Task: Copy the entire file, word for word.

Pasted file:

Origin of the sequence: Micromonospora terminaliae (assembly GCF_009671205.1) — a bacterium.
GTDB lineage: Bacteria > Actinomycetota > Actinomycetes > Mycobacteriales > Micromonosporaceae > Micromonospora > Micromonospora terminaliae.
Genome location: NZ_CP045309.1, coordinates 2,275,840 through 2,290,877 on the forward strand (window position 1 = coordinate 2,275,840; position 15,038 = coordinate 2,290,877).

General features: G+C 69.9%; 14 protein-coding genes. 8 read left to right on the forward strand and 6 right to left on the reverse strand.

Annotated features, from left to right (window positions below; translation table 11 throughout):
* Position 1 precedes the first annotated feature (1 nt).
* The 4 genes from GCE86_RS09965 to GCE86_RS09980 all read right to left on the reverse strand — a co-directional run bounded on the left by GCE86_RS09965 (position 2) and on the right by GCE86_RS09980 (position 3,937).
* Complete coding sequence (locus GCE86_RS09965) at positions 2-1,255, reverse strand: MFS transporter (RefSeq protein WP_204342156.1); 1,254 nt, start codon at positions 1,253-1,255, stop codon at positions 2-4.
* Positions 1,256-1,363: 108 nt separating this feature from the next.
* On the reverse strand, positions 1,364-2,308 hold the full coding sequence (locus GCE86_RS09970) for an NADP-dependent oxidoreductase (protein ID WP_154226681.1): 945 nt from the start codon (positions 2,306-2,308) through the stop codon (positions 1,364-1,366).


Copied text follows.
Origin of the sequence: Micromonospora terminaliae (assembly GCF_009671205.1) — a bacterium.
GTDB lineage: Bacteria > Actinomycetota > Actinomycetes > Mycobacteriales > Micromonosporaceae > Micromonospora > Micromonospora terminaliae.
Genome location: NZ_CP045309.1, coordinates 2,275,840 through 2,290,877 on the forward strand (window position 1 = coordinate 2,275,840; position 15,038 = coordinate 2,290,877).

General features: G+C 69.9%; 14 protein-coding genes. 8 read left to right on the forward strand and 6 right to left on the reverse strand.

Annotated features, from left to right (window positions below; translation table 11 throughout):
* Position 1 precedes the first annotated feature (1 nt).
* The 4 genes from GCE86_RS09965 to GCE86_RS09980 all read right to left on the reverse strand — a co-directional run bounded on the left by GCE86_RS09965 (position 2) and on the right by GCE86_RS09980 (position 3,937).
* Complete coding sequence (locus GCE86_RS09965) at positions 2-1,255, reverse strand: MFS transporter (RefSeq protein WP_204342156.1); 1,254 nt, start codon at positions 1,253-1,255, stop codon at positions 2-4.
* Positions 1,256-1,363: 108 nt separating this feature from the next.
* On the reverse strand, positions 1,364-2,308 hold the full coding sequence (locus GCE86_RS09970) for an NADP-dependent oxidoreductase (protein ID WP_154226681.1): 945 nt from the start codon (positions 2,306-2,308) through the stop codon (positions 1,364-1,366).